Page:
Lead Me to the Cross

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                  Christians in the free-church tradition, like Baptists, are not obligated to observe Christian holy days like the 40 day season of Lent.  Our understanding of trusting the grace of Christ includes the idea that no additional acts or works on our part are necessary to receive forgiveness from God beyond our faith in the free gift of God.  Nevertheless, many Christians, including Baptists, observe the season of Lent as part of their Christian devotion.  Doing so represents the belief that we not only have “freedom from” required works, but we also have “freedom for” sharing in the spiritual wisdom of the greater body of Christ in the Church that spans the boundaries of nations and the centuries of Christian history.  Here are some good reasons to use our  ”freedom for” observing Lent as a form of spiritual devotion leading up to Easter.

1.     The season of Lent uses our secular calendar to tell the Christian story. The spring calendar includes baseball season, March Madness, and spring fashion season.  Observing Lent helps us to mark time as followers of Jesus by preparing for the celebration of the resurrection of Jesus on Easter Sunday. We use the time to remember our baptism and renew our commitment to walk with Jesus as his disciples.  Observing Lent helps us to “number our days that we may gain a heart of wisdom” (Psalm 90:12).

2.     Lent provides an opportunity to experience the benefits of spiritual disciplines of prayer, Scripture reading, meditation, fasting, and engaging in Christ-like service.  Spiritual disciplines do not help us to earn the grace of Christ, but the grace of Christ doesn’t exclude our efforts to receive what Christ gives us.  The grace of Christ promises that our efforts to grow closer to Jesus in our daily lives will be met with the same grace that brought our salvation.  As Paul wrote in Philippians, we can “work out our salvation in fear and trembling” because “it is God working in [us] to will and to do God’s good pleasure” (Phil 2:12-13).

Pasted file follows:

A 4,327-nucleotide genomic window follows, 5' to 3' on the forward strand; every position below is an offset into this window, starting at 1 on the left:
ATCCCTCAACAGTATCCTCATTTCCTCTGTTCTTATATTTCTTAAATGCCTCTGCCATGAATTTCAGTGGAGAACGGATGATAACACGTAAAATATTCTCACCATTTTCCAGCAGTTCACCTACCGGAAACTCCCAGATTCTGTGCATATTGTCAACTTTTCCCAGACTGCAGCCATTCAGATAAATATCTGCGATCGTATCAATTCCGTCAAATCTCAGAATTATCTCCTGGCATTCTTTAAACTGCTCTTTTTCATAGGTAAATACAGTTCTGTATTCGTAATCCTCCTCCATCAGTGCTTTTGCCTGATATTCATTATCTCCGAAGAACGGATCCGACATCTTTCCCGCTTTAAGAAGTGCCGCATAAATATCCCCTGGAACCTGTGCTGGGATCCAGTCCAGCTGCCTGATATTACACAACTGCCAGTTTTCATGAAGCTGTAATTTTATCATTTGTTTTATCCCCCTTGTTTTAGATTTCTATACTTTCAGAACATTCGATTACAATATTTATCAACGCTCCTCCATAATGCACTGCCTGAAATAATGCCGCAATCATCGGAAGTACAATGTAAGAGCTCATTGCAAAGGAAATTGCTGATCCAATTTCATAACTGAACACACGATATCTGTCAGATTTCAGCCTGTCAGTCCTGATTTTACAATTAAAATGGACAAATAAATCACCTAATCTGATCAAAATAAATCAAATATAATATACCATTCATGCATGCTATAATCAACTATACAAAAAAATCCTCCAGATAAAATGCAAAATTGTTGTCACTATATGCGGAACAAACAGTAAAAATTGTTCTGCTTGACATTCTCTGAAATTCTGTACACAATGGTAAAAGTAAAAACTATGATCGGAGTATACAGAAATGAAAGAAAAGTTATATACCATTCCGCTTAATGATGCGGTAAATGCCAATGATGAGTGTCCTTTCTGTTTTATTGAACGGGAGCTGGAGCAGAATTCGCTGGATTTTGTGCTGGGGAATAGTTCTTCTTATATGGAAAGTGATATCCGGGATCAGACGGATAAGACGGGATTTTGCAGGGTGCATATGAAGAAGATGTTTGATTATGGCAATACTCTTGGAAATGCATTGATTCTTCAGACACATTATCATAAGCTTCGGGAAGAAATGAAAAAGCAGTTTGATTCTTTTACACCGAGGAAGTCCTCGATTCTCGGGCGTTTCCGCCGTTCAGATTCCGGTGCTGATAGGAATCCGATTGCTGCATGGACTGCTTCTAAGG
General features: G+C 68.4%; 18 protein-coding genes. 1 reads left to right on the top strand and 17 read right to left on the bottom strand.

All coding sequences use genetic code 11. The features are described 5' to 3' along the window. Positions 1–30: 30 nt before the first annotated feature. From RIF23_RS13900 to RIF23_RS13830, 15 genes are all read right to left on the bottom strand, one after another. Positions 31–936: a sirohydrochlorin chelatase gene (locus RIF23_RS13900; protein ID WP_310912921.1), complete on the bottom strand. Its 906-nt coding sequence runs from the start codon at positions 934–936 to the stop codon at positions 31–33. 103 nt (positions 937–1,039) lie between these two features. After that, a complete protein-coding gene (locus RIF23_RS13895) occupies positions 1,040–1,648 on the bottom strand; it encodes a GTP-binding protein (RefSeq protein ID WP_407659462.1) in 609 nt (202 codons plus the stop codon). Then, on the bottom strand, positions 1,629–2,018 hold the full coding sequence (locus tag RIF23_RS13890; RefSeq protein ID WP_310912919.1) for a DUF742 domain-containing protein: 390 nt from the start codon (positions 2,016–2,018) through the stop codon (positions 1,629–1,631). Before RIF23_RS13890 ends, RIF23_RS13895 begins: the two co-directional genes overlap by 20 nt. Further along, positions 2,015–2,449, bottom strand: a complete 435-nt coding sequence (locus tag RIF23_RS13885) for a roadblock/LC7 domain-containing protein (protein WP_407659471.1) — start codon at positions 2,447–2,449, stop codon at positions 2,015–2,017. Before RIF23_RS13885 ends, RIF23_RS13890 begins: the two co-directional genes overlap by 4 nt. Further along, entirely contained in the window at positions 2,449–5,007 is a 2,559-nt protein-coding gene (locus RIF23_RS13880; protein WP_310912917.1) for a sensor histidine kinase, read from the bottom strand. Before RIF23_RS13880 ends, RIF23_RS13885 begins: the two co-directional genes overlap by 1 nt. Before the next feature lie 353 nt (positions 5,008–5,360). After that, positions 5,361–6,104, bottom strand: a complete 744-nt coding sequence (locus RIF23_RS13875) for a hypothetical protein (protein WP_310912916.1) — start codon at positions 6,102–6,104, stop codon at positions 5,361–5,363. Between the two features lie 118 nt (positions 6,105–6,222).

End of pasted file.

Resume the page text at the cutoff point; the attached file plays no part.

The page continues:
3.     Fasting from some activity or item during Lent can be a helpful way of letting our lives be shaped by God’s will rather than by the desires that are promoted to us from the surrounding culture. We fast not because the items we give up are bad, but because we want to train our desires to love what is best, the will of God in our hearts and in our bodies. 

4.     Fasting or abstaining in Lent has the most benefit when we not only “give up” something, but we also “take up” some practice or habit that draws us closer to God. Prayer, Scripture, worship, devotional readin, acts of kindness, service, and encouragement, all remind us that we abstain from doing something that is good so that we can give our time to other things that are even better. 

Christians in the free-church and Baptist traditions don’t have to observe Lent, but we don’t have to miss it either.  It is an opportunity to give focused attention to following Jesus’ call to “take up our cross daily and follow me” (Luke 9:23).  We are able to follow Jesus during the seasons of Lent and Easter because he took up his cross and made a way for us to be reconciled with God and share in God’s abundant life.  

  Dr Barry Jones, Interim Pastor

Dr Barry Jones, Interim Pastor

Kate Weaver4th 30Comment